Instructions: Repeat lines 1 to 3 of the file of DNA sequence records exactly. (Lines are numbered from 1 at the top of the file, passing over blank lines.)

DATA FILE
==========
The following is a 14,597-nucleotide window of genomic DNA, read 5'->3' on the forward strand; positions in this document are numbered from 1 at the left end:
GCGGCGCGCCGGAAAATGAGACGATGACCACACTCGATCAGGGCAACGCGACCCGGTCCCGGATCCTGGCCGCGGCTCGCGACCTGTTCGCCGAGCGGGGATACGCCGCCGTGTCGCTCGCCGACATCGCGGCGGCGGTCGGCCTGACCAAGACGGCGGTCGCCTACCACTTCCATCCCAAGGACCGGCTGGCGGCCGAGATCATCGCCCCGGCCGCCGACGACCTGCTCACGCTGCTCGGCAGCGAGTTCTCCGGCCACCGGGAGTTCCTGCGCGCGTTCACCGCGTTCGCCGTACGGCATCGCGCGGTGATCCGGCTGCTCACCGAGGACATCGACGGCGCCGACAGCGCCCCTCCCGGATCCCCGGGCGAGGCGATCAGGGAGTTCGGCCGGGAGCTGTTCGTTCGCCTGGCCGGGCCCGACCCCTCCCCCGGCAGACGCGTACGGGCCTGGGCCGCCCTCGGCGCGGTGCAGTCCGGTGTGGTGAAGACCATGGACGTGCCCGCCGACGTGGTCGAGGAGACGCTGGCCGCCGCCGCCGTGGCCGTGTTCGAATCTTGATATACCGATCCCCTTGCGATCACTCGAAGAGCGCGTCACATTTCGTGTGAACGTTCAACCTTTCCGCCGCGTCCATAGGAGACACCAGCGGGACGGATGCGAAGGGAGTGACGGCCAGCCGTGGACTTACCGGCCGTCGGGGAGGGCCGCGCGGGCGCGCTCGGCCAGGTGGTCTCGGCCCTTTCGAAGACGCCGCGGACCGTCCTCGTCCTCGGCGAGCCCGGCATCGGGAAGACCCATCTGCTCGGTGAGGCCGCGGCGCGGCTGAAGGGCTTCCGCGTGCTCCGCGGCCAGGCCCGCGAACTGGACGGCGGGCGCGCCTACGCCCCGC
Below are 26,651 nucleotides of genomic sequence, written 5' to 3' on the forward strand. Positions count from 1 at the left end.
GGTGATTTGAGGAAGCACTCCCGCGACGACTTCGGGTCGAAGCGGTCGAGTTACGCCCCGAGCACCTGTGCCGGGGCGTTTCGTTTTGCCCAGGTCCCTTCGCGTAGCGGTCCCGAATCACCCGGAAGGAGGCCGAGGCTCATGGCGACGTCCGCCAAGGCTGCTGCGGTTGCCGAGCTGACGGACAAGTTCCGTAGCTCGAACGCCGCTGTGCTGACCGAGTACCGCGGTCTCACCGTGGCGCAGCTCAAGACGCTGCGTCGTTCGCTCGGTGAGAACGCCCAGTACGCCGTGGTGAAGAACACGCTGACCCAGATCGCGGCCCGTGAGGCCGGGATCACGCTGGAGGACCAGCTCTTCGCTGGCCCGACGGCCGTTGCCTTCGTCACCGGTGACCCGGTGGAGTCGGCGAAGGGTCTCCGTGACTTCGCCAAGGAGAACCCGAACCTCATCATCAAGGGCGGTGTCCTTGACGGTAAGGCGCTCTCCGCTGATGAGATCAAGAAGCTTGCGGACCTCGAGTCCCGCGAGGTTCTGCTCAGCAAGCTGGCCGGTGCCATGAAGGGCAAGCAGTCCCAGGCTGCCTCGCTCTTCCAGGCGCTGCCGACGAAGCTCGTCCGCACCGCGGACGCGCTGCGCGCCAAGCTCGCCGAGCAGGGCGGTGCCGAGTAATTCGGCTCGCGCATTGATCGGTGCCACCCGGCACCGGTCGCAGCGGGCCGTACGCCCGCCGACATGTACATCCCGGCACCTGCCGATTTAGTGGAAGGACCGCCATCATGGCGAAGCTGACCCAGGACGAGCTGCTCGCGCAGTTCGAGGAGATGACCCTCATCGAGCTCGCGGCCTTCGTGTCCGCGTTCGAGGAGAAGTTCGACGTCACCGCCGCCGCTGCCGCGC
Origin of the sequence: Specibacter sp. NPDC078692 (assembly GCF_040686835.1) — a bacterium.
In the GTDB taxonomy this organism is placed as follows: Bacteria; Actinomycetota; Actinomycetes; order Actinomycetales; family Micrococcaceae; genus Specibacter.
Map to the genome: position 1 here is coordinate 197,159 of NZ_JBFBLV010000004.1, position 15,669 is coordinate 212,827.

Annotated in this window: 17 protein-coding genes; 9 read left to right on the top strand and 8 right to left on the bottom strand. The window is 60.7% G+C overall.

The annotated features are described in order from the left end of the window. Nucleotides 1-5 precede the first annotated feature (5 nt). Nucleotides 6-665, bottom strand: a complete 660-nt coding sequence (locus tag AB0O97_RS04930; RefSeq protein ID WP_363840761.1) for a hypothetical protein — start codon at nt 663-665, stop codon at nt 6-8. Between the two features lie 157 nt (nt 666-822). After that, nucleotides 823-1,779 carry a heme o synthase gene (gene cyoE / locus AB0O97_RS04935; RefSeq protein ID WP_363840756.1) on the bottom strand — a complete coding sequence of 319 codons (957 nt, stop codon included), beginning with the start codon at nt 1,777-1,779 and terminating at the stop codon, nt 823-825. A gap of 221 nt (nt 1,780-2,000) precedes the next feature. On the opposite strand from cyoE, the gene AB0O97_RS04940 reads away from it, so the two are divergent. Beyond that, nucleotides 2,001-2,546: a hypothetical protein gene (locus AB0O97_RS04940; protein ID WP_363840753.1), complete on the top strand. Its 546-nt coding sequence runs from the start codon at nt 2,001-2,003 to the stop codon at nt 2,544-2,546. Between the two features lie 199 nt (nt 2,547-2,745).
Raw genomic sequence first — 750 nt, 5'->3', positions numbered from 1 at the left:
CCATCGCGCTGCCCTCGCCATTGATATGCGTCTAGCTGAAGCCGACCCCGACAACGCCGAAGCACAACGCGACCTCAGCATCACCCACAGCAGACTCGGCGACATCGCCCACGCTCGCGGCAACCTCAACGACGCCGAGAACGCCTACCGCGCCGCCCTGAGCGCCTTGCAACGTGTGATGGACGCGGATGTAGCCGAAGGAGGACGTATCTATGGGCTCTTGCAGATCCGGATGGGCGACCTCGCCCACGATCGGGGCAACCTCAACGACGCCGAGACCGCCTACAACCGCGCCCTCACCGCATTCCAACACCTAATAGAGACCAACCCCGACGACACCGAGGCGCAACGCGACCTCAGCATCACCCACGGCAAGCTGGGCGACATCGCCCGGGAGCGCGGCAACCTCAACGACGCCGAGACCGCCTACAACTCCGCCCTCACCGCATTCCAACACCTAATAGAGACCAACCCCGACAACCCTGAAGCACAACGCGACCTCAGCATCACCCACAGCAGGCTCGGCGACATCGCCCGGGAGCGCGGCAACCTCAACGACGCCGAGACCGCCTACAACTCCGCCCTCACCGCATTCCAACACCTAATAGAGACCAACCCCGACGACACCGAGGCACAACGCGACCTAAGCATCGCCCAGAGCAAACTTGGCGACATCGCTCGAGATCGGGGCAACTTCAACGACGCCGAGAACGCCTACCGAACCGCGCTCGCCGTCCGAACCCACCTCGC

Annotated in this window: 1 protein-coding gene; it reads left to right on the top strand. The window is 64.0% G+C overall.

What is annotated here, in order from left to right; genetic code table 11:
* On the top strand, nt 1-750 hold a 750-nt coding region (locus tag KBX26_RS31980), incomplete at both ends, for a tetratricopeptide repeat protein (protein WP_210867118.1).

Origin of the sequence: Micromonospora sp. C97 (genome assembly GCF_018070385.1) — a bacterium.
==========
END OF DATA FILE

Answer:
The following is a 14,597-nucleotide window of genomic DNA, read 5'->3' on the forward strand; positions in this document are numbered from 1 at the left end:
GCGGCGCGCCGGAAAATGAGACGATGACCACACTCGATCAGGGCAACGCGACCCGGTCCCGGATCCTGGCCGCGGCTCGCGACCTGTTCGCCGAGCGGGGATACGCCGCCGTGTCGCTCGCCGACATCGCGGCGGCGGTCGGCCTGACCAAGACGGCGGTCGCCTACCACTTCCATCCCAAGGACCGGCTGGCGGCCGAGATCATCGCCCCGGCCGCCGACGACCTGCTCACGCTGCTCGGCAGCGAGTTCTCCGGCCACCGGGAGTTCCTGCGCGCGTTCACCGCGTTCGCCGTACGGCATCGCGCGGTGATCCGGCTGCTCACCGAGGACATCGACGGCGCCGACAGCGCCCCTCCCGGATCCCCGGGCGAGGCGATCAGGGAGTTCGGCCGGGAGCTGTTCGTTCGCCTGGCCGGGCCCGACCCCTCCCCCGGCAGACGCGTACGGGCCTGGGCCGCCCTCGGCGCGGTGCAGTCCGGTGTGGTGAAGACCATGGACGTGCCCGCCGACGTGGTCGAGGAGACGCTGGCCGCCGCCGCCGTGGCCGTGTTCGAATCTTGATATACCGATCCCCTTGCGATCACTCGAAGAGCGCGTCACATTTCGTGTGAACGTTCAACCTTTCCGCCGCGTCCATAGGAGACACCAGCGGGACGGATGCGAAGGGAGTGACGGCCAGCCGTGGACTTACCGGCCGTCGGGGAGGGCCGCGCGGGCGCGCTCGGCCAGGTGGTCTCGGCCCTTTCGAAGACGCCGCGGACCGTCCTCGTCCTCGGCGAGCCCGGCATCGGGAAGACCCATCTGCTCGGTGAGGCCGCGGCGCGGCTGAAGGGCTTCCGCGTGCTCCGCGGCCAGGCCCGCGAACTGGACGGCGGGCGCGCCTACGCCCCGC
Below are 26,651 nucleotides of genomic sequence, written 5' to 3' on the forward strand. Positions count from 1 at the left end.